30 May 2018
Save Your Android Service From Doze Mode
Pranav J.Dev
#Technology | 8 Min Read
This article will explain how we can run a service on Android 6 and above without getting killed by the OS. From Marshmallow onwards, Android has introduced two new feature called Doze Mode and Standby Mode. This will give some more life to your phone i.e. extend its battery.
Doze Mode
“Doze mode is exactly like its name suggests. If the user leaves the device unplugged for a period of time and the screen is off, then the device will enter into Doze Mode. In Doze mode, the system attempts to conserve battery by restricting apps from accessing the network and intensive CPU utilization services. It also prevents the app from accessing the networks and defer their jobs, syncs, and alarms.
Standby Mode
The system will enter into standby mode if the user is not actively using the app for a period of time and also there is no process for the app which is currently in the foreground(either as an activity or foreground service). In both Doze and Standby modes, the system will prevent apps from accessing the network and CPU Utilization. Once we connect the device to the charger then the system will exit from these two modes. Android will allow 10 secs of time for all the app to run their tasks in Doze mode, which is called maintenance window. At the end of each maintenance window, the system will enter into Doze mode again. This process will continue until the device is connected to a charger or the user is interacting with the application. In the process to save the battery the maintenance window won’t happen as frequently as one would like. The first window occurs an hour after last activity, the next after two, the next after four and so on. As the phone enters Doze mode, it brings about a few changes which are not in favour of the app that needs any one of the below
  • Network Access will be suspended
  • Wake locks will be ignored
  • Stops the sync adapters
  • Job Schedules will not be allowed
How to solve Doze Mode
Now Doze mode helps us in many ways but it comes at a cost; it renders a major part of few the application useless. Now we need to figure out a way around it. Here we will see how can we create an application and will send some pieces of information to the backend API in every 2 minutes regardless of whether the app is running or not. There are some actions that the Android OS will do to extend battery life, which in turn means Android from time to time needs to kill some processes to reclaim the memory for more important processes. A process with high memory usage is likely to be killed by Android when it is backgrounded. So think about it if you are keeping your background component and UI in the same process, then it will use more memory and it is more likely to get killed when the app goes in background. Now, we know what happens next; all the components (Service, Content Provider, Activities, Broadcast Receiver) are killed when Android kills the process. We have identified the issue, the solution presents itself i.e. decouple the background components from the UI; it is better to keep them in a different process.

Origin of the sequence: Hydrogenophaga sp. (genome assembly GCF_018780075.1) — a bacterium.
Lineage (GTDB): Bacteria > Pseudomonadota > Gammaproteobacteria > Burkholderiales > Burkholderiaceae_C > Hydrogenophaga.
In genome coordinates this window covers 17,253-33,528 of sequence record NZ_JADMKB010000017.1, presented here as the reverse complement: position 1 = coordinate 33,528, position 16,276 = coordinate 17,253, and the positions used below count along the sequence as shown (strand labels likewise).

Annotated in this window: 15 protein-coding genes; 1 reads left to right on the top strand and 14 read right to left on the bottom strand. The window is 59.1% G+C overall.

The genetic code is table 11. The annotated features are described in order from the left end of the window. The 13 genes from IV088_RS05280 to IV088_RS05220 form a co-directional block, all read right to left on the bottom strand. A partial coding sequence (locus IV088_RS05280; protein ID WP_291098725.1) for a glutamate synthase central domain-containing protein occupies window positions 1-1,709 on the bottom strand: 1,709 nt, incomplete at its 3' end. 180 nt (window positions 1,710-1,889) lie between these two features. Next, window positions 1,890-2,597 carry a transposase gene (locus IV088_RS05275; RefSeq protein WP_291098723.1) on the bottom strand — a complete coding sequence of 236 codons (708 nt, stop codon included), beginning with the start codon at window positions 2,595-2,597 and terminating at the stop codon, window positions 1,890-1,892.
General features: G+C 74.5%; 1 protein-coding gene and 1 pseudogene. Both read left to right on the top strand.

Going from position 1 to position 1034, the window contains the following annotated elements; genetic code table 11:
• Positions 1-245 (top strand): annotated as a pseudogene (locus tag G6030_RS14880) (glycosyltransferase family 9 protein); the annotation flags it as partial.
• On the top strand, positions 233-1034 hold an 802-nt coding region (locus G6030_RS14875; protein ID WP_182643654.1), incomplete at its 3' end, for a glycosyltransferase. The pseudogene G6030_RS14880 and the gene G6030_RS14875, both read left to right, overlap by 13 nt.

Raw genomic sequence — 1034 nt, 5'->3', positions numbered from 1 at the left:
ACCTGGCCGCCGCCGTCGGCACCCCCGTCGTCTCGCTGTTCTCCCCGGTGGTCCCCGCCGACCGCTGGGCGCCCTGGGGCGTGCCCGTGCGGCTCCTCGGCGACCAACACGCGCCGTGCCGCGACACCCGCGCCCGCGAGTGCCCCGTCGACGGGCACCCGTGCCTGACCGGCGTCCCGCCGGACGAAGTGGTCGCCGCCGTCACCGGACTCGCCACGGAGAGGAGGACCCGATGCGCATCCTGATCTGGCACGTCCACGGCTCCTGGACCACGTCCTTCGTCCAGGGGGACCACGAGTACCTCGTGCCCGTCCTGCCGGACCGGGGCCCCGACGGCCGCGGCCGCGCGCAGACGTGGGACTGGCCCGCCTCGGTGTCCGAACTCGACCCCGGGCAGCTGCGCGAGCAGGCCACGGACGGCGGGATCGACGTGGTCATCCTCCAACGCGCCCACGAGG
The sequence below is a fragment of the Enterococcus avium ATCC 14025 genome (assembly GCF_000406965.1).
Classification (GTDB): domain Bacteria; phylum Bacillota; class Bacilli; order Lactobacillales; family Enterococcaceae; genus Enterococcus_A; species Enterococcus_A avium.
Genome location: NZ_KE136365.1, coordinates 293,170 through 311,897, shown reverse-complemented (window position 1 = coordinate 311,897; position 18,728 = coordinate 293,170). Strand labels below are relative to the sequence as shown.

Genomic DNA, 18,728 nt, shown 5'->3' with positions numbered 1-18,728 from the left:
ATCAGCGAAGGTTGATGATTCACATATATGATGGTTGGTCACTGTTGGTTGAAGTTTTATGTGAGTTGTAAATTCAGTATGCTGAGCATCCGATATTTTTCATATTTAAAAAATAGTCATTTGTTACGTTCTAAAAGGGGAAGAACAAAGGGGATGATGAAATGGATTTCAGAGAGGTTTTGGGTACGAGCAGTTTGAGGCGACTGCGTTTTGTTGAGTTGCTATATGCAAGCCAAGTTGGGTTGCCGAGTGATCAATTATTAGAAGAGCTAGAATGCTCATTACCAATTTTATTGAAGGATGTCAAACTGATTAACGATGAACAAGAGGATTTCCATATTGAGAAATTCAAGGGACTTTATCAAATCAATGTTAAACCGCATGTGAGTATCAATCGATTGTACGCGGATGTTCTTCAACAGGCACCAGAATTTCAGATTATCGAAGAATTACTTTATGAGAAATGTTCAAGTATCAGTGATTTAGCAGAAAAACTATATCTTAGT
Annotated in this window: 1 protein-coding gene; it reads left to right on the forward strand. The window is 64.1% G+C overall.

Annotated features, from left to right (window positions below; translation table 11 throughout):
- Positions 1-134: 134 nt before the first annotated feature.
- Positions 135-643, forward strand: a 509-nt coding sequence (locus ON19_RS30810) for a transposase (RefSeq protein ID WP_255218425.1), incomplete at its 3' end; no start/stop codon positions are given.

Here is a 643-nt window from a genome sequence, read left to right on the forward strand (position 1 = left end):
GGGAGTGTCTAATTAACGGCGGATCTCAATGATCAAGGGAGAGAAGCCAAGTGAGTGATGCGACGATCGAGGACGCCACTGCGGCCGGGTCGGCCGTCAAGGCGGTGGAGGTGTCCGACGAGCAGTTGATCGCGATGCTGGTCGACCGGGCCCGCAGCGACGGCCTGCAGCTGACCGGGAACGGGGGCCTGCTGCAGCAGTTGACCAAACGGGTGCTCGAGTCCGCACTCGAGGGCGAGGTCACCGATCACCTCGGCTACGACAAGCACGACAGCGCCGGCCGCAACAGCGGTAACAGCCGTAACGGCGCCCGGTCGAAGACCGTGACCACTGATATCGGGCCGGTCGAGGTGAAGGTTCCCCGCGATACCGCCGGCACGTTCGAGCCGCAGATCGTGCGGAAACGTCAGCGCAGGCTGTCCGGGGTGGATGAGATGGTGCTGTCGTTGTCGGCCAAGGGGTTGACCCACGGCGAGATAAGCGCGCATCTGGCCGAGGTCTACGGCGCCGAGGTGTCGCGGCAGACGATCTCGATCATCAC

How to Do it
To run an Android component in the different process, you have to specify the process name while you are defining that component in the manifest. By default, all the components will run in the same process. We can create a service in a different process by mentioning different process name. By default, if you want to run a service in the background forever, then you can return START_STICKY in the onStartCommand of service. The service will get recreated by the Android OS if this was destroyed for many reasons. But this will not work in devices which are running in Android version 6 and above due to Standby and Doze mode restrictions
public int onStartCommand(Intent intent, int flags, int startId) {
super.onStartCommand(intent, flags, startId);
These battery optimizations will take place automatically if the user is not interacting with the phone for some amount of time and a charger is not connected to the device, or if the screen is off. To get rid of these modes we have to create a foreground service which will save our process from StandBy mode, because the foreground service is giving an option for the user to interact with the service (Music player is an example for foreground service, which is running in the background but still the user can switch between the songs, play, pause and other operations can be performed )